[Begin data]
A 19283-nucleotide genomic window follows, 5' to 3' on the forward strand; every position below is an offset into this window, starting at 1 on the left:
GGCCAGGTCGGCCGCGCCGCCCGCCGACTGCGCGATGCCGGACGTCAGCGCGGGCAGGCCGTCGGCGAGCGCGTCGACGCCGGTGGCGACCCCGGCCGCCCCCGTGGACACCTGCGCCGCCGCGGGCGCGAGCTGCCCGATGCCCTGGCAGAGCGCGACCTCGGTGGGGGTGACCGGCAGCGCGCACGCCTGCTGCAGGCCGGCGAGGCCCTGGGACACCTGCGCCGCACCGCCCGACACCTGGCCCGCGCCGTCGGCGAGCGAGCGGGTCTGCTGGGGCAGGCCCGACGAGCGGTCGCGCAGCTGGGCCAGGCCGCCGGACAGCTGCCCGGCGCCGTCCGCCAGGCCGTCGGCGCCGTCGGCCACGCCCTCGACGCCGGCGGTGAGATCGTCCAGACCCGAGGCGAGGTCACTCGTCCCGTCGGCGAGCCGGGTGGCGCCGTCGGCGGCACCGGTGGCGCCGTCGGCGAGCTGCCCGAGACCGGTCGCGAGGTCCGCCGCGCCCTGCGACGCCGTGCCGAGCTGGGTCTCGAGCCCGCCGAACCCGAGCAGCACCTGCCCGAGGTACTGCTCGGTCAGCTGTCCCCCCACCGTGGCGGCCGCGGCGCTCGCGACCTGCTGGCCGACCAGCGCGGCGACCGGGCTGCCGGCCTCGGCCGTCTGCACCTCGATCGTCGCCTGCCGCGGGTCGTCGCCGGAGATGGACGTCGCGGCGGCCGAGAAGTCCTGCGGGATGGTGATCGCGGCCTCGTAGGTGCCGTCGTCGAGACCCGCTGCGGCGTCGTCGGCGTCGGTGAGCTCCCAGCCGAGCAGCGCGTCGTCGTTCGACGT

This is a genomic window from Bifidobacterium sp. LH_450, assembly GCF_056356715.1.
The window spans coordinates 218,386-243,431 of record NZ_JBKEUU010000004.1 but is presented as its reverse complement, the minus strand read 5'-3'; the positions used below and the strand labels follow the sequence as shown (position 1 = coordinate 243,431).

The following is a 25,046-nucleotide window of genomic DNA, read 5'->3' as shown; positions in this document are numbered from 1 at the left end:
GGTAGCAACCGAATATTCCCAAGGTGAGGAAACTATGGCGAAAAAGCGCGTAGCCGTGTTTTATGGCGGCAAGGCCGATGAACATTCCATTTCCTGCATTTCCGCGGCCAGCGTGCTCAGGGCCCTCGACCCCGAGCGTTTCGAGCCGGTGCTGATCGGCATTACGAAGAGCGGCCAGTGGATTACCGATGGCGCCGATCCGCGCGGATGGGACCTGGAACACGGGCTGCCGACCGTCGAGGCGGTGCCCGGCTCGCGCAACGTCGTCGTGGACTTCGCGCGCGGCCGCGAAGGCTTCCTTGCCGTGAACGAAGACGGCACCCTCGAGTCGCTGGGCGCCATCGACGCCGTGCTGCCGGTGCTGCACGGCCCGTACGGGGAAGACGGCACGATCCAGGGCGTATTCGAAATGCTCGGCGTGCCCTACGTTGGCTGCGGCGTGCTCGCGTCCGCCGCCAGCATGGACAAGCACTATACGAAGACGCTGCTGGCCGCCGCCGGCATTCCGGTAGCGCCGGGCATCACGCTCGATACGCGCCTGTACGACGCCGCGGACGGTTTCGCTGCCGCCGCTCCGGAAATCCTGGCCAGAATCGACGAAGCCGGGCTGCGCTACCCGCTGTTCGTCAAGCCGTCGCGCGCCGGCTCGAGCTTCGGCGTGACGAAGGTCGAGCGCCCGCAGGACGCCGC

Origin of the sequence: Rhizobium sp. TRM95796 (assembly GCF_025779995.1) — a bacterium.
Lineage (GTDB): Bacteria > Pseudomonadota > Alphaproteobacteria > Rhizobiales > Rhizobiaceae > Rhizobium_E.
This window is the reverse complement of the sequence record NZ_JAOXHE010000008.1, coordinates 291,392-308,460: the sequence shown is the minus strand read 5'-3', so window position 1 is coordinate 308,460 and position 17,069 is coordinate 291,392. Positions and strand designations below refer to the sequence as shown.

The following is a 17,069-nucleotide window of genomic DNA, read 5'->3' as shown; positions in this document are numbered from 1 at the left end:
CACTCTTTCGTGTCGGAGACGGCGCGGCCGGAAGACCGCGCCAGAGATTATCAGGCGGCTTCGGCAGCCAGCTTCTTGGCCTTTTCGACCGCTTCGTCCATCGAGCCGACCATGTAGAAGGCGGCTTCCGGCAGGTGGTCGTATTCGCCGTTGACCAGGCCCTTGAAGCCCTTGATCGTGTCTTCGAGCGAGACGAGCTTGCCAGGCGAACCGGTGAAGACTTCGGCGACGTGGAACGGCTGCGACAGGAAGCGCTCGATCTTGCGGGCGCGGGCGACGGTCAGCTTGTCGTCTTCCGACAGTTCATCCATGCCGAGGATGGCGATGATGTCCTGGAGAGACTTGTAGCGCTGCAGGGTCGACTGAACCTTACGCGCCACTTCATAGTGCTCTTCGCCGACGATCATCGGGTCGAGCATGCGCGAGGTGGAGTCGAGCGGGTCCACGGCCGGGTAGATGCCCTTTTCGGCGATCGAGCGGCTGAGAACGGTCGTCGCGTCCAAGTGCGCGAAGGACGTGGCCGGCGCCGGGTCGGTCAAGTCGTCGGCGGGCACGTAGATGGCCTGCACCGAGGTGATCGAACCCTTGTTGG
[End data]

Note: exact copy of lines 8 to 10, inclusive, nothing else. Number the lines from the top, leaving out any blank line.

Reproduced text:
Lineage (GTDB): Bacteria > Pseudomonadota > Alphaproteobacteria > Rhizobiales > Rhizobiaceae > Rhizobium_E.
This window is the reverse complement of the sequence record NZ_JAOXHE010000008.1, coordinates 291,392-308,460: the sequence shown is the minus strand read 5'-3', so window position 1 is coordinate 308,460 and position 17,069 is coordinate 291,392. Positions and strand designations below refer to the sequence as shown.

The following is a 17,069-nucleotide window of genomic DNA, read 5'->3' as shown; positions in this document are numbered from 1 at the left end: